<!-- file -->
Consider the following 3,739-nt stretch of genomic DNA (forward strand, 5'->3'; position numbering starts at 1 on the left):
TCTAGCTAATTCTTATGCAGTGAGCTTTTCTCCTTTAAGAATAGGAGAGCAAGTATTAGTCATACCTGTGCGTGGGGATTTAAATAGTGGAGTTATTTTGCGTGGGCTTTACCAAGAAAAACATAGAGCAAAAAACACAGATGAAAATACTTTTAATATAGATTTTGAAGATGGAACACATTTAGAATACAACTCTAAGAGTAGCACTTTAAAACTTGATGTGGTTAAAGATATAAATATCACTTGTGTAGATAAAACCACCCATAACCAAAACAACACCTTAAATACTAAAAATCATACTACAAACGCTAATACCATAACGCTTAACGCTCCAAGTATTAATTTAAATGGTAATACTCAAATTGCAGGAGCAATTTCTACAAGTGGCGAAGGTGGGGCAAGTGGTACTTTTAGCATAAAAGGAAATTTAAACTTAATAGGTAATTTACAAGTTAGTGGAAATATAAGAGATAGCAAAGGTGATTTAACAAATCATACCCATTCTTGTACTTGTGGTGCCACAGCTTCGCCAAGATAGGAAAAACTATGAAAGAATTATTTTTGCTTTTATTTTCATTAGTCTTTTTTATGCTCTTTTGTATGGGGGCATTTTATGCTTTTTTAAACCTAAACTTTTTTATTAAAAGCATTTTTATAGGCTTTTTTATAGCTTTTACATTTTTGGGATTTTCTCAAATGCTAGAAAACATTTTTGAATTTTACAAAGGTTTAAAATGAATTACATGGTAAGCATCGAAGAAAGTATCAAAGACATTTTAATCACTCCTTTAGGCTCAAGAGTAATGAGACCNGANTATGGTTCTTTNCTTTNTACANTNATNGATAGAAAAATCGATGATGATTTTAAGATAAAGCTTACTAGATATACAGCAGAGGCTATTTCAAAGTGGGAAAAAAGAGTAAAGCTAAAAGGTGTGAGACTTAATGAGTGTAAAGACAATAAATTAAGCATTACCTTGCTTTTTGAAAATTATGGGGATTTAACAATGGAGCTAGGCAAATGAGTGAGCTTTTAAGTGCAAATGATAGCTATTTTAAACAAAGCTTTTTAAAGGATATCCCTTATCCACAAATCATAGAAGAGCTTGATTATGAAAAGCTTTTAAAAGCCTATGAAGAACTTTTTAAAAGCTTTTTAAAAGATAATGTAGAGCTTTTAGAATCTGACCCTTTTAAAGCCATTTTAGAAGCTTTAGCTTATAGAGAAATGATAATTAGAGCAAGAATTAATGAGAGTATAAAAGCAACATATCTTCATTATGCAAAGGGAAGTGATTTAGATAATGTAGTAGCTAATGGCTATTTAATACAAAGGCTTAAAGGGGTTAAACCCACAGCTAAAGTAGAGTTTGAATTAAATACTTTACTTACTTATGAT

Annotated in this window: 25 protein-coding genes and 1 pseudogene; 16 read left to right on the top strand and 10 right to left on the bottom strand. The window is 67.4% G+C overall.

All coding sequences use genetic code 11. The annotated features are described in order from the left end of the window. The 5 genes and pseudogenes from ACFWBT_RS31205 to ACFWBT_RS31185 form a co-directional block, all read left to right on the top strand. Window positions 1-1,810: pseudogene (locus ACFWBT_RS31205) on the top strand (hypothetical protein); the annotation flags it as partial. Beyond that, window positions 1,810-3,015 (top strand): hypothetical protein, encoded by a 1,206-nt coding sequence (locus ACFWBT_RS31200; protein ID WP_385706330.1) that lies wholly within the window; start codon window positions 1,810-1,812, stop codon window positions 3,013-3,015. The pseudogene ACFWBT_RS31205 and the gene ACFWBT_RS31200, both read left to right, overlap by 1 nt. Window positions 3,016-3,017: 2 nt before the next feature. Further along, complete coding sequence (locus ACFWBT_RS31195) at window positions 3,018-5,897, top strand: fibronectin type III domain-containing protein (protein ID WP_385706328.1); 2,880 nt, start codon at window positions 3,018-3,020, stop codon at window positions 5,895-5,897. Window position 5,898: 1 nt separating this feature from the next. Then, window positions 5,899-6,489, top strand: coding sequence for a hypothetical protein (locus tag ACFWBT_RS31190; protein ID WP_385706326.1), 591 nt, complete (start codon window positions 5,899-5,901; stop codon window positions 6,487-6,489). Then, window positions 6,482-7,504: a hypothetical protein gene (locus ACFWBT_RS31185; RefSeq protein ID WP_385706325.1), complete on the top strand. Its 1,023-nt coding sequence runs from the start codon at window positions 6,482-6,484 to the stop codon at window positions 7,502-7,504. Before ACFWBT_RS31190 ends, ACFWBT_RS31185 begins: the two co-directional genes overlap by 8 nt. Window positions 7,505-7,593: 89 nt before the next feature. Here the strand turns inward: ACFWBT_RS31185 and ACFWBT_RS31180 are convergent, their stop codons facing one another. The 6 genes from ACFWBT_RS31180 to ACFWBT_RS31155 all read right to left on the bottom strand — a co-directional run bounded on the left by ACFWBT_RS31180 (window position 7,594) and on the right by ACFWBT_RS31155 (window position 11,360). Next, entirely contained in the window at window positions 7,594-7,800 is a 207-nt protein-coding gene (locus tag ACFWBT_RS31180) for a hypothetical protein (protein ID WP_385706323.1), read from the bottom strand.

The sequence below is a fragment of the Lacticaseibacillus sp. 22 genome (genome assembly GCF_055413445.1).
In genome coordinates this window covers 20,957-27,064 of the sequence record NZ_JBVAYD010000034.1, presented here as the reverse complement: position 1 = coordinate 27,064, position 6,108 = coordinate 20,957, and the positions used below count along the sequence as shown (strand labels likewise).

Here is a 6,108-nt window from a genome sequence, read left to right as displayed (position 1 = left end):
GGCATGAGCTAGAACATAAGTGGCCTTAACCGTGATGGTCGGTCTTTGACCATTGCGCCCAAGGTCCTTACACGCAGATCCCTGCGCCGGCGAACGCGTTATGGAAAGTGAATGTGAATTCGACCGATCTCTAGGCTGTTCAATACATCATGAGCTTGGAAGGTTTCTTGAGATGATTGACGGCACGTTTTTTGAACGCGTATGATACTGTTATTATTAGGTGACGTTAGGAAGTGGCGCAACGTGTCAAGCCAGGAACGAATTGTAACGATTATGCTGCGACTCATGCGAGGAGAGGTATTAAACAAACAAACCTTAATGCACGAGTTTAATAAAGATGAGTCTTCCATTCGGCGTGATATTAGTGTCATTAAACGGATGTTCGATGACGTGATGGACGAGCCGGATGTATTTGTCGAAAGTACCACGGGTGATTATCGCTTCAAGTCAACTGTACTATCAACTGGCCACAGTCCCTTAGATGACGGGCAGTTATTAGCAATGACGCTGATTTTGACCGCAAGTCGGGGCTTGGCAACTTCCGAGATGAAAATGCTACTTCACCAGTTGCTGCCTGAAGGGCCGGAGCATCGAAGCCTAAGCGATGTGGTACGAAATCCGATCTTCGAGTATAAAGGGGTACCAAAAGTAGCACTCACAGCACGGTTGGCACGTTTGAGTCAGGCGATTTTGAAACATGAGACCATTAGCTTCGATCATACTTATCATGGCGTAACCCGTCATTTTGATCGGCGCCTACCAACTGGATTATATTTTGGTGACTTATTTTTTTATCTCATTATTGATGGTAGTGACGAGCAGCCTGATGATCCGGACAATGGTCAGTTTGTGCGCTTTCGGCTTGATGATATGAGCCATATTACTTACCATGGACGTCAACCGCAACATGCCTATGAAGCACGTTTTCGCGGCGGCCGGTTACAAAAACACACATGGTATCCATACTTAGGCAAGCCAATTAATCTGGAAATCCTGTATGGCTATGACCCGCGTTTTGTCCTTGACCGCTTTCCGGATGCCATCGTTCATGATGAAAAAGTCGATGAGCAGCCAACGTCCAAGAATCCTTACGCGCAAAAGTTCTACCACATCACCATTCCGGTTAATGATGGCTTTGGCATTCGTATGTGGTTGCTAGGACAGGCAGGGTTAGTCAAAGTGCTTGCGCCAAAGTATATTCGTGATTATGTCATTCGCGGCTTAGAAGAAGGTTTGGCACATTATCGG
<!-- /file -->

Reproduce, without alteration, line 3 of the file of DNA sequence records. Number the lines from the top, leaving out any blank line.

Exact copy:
Annotated in this window: 25 protein-coding genes and 1 pseudogene; 16 read left to right on the top strand and 10 right to left on the bottom strand. The window is 67.4% G+C overall.